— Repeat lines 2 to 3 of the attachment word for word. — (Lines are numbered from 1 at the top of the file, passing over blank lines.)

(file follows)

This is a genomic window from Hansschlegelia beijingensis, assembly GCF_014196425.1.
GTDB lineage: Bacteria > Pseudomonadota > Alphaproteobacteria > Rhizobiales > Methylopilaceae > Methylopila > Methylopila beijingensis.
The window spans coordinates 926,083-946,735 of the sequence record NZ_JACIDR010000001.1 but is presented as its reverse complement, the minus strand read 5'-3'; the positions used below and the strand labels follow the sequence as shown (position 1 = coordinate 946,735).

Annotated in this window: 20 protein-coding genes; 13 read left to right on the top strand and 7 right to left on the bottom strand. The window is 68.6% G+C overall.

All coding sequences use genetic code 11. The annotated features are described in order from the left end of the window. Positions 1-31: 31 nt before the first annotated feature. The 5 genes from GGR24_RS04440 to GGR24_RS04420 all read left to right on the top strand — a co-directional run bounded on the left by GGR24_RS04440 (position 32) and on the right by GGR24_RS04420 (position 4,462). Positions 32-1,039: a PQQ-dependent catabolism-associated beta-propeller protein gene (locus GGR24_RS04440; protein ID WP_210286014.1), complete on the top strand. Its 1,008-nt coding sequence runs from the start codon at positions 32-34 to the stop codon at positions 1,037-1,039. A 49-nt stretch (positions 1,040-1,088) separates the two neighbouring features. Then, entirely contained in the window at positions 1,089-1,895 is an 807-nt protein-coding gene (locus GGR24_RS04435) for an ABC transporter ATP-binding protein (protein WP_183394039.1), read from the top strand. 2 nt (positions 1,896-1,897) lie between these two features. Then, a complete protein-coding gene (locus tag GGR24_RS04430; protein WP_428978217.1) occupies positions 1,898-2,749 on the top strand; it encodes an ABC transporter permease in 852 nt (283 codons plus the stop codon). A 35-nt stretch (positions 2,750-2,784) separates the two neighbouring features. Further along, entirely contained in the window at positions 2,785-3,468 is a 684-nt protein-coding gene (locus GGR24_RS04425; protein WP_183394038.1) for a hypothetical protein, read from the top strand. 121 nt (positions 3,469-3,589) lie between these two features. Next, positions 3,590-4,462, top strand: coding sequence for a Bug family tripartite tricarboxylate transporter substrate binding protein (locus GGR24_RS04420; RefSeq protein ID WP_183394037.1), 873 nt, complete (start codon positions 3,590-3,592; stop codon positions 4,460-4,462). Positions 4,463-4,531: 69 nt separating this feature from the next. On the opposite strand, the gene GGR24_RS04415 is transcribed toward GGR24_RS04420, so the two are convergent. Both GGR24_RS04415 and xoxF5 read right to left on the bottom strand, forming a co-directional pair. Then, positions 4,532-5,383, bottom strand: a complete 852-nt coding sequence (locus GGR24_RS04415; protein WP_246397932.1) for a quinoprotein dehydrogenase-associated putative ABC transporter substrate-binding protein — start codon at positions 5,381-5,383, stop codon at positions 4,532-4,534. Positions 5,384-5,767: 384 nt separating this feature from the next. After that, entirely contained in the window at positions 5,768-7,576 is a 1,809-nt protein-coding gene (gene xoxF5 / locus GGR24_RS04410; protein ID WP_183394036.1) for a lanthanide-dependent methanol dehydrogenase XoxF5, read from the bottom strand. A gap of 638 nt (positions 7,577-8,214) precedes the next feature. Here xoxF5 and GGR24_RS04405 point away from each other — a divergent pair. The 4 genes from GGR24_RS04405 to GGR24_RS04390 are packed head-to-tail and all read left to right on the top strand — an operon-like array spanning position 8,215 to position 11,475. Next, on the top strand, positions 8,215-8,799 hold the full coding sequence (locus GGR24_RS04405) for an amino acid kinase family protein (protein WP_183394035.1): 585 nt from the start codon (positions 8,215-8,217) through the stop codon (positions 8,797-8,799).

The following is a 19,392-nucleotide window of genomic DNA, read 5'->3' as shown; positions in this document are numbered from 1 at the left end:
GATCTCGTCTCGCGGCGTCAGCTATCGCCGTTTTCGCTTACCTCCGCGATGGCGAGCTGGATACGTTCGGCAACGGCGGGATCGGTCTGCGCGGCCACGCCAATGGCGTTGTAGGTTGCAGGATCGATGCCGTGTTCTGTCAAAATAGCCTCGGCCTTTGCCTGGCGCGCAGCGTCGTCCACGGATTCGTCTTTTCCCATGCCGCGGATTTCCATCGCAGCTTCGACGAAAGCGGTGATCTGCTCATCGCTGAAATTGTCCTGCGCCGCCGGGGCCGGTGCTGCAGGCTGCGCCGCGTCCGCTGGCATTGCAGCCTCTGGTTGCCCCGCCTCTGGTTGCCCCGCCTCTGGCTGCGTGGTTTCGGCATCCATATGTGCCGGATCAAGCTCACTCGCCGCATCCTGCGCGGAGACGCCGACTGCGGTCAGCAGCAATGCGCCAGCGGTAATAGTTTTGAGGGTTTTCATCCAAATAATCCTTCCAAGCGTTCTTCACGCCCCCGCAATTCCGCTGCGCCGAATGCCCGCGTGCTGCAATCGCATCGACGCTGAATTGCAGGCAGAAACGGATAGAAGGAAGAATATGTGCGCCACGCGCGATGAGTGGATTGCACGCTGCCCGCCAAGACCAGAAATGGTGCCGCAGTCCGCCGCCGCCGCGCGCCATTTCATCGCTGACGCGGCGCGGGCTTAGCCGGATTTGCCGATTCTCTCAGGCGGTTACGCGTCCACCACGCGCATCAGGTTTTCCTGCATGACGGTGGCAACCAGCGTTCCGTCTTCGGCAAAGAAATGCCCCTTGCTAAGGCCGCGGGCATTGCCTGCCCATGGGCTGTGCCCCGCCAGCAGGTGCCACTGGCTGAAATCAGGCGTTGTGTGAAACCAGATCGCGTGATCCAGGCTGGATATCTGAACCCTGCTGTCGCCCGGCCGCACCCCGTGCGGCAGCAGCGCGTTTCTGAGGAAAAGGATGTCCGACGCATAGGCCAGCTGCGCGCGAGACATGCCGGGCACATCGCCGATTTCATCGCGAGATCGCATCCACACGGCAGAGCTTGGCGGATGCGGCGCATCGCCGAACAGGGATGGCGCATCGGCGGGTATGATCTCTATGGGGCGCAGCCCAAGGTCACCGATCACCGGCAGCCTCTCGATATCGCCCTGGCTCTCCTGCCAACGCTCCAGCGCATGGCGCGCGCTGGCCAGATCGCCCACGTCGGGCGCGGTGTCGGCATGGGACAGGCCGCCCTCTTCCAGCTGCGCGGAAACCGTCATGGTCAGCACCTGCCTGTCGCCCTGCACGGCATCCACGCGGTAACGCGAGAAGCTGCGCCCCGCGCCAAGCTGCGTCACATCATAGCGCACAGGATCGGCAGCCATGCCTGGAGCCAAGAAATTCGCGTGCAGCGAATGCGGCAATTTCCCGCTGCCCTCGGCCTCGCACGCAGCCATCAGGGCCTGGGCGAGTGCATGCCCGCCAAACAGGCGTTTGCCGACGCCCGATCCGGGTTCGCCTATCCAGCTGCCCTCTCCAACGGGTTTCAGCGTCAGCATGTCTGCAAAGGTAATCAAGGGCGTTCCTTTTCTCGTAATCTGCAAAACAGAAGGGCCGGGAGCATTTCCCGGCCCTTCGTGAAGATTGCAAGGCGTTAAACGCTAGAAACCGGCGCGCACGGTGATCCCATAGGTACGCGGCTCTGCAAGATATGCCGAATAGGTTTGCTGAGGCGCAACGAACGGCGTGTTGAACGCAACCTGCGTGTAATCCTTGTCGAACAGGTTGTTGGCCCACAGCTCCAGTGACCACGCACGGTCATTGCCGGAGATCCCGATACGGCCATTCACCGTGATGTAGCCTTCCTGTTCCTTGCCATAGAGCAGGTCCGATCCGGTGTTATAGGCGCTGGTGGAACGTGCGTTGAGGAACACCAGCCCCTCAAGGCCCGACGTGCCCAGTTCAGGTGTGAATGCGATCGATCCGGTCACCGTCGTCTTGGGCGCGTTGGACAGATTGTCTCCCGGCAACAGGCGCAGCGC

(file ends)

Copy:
GTDB lineage: Bacteria > Pseudomonadota > Alphaproteobacteria > Rhizobiales > Methylopilaceae > Methylopila > Methylopila beijingensis.
The window spans coordinates 926,083-946,735 of the sequence record NZ_JACIDR010000001.1 but is presented as its reverse complement, the minus strand read 5'-3'; the positions used below and the strand labels follow the sequence as shown (position 1 = coordinate 946,735).